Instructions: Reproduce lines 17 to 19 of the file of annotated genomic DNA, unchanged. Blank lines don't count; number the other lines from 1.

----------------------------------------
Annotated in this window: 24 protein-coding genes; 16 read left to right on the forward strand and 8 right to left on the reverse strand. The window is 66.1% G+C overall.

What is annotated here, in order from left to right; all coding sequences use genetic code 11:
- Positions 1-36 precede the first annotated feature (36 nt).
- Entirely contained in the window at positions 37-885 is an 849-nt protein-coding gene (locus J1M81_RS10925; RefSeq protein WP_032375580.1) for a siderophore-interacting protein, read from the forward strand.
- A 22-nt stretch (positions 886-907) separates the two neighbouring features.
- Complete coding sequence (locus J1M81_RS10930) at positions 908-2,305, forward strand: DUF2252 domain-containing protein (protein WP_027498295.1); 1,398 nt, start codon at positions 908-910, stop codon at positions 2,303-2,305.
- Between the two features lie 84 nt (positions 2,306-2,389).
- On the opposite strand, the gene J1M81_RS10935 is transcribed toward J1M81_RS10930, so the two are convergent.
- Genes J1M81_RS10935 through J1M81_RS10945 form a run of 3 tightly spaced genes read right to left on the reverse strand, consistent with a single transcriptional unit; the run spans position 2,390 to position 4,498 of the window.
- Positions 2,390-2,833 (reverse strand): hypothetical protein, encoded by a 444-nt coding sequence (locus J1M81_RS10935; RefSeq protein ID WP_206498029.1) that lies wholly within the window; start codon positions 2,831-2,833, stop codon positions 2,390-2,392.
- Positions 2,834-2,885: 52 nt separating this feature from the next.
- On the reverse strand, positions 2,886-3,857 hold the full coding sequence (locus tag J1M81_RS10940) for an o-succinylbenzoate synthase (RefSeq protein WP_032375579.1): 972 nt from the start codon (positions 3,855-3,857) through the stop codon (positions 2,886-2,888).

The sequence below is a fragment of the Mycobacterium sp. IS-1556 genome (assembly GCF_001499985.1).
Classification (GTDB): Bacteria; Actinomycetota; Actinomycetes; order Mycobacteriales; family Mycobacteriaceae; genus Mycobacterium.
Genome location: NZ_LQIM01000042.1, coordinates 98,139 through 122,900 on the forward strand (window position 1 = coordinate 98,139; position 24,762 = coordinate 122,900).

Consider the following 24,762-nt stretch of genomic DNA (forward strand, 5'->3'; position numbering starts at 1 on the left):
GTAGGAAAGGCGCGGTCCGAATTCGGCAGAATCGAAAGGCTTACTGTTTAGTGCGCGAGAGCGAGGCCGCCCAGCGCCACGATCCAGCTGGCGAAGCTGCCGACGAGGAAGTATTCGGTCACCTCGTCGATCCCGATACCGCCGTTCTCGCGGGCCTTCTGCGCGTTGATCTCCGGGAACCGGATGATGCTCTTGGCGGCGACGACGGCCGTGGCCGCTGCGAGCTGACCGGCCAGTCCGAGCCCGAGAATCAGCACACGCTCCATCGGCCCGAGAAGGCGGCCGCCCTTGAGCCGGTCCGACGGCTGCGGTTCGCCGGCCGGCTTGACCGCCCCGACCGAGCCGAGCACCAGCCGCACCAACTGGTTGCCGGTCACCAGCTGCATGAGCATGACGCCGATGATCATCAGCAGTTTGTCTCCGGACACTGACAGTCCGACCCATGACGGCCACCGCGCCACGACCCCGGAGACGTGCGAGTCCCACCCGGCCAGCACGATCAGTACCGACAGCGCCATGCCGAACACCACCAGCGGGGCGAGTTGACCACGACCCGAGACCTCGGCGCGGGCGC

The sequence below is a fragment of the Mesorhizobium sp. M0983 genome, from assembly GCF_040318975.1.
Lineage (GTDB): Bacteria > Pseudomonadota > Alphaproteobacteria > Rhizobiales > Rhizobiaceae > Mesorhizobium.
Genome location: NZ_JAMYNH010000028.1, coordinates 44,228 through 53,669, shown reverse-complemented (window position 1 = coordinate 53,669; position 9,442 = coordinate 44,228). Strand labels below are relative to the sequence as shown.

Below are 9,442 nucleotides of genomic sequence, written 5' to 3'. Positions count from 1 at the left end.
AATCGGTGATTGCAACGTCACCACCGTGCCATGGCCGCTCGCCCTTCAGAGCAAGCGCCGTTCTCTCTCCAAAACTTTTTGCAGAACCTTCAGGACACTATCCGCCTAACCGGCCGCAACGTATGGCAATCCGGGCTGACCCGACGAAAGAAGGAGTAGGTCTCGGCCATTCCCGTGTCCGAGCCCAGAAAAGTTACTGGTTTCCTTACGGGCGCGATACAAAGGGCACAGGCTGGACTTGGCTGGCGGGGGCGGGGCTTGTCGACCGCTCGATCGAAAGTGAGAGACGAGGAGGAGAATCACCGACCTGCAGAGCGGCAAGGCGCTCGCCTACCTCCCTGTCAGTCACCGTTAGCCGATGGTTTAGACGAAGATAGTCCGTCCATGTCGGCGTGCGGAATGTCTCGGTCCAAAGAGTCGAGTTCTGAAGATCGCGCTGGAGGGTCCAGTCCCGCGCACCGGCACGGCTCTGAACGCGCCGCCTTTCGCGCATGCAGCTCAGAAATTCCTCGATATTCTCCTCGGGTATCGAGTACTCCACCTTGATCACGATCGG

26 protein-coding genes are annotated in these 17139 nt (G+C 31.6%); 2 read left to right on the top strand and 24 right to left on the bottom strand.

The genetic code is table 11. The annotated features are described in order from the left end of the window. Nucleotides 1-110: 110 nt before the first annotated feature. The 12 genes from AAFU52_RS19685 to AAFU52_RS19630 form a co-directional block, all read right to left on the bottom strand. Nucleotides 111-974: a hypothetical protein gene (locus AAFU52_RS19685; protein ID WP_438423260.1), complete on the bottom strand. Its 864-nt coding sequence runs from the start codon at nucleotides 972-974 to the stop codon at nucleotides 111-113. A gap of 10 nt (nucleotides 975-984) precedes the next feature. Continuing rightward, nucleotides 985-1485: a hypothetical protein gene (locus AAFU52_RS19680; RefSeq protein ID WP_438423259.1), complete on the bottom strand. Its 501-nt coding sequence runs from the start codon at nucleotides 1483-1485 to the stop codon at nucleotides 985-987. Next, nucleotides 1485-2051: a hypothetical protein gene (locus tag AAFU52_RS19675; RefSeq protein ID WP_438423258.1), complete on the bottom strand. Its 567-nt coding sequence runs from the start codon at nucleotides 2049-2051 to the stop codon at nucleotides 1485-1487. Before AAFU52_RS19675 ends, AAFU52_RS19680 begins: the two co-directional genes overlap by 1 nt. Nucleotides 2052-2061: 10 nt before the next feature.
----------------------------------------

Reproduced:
GTAGGAAAGGCGCGGTCCGAATTCGGCAGAATCGAAAGGCTTACTGTTTAGTGCGCGAGAGCGAGGCCGCCCAGCGCCACGATCCAGCTGGCGAAGCTGCCGACGAGGAAGTATTCGGTCACCTCGTCGATCCCGATACCGCCGTTCTCGCGGGCCTTCTGCGCGTTGATCTCCGGGAACCGGATGATGCTCTTGGCGGCGACGACGGCCGTGGCCGCTGCGAGCTGACCGGCCAGTCCGAGCCCGAGAATCAGCACACGCTCCATCGGCCCGAGAAGGCGGCCGCCCTTGAGCCGGTCCGACGGCTGCGGTTCGCCGGCCGGCTTGACCGCCCCGACCGAGCCGAGCACCAGCCGCACCAACTGGTTGCCGGTCACCAGCTGCATGAGCATGACGCCGATGATCATCAGCAGTTTGTCTCCGGACACTGACAGTCCGACCCATGACGGCCACCGCGCCACGACCCCGGAGACGTGCGAGTCCCACCCGGCCAGCACGATCAGTACCGACAGCGCCATGCCGAACACCACCAGCGGGGCGAGTTGACCACGACCCGAGACCTCGGCGCGGGCGC

The sequence below is a fragment of the Mesorhizobium sp. M0983 genome, from assembly GCF_040318975.1.
Lineage (GTDB): Bacteria > Pseudomonadota > Alphaproteobacteria > Rhizobiales > Rhizobiaceae > Mesorhizobium.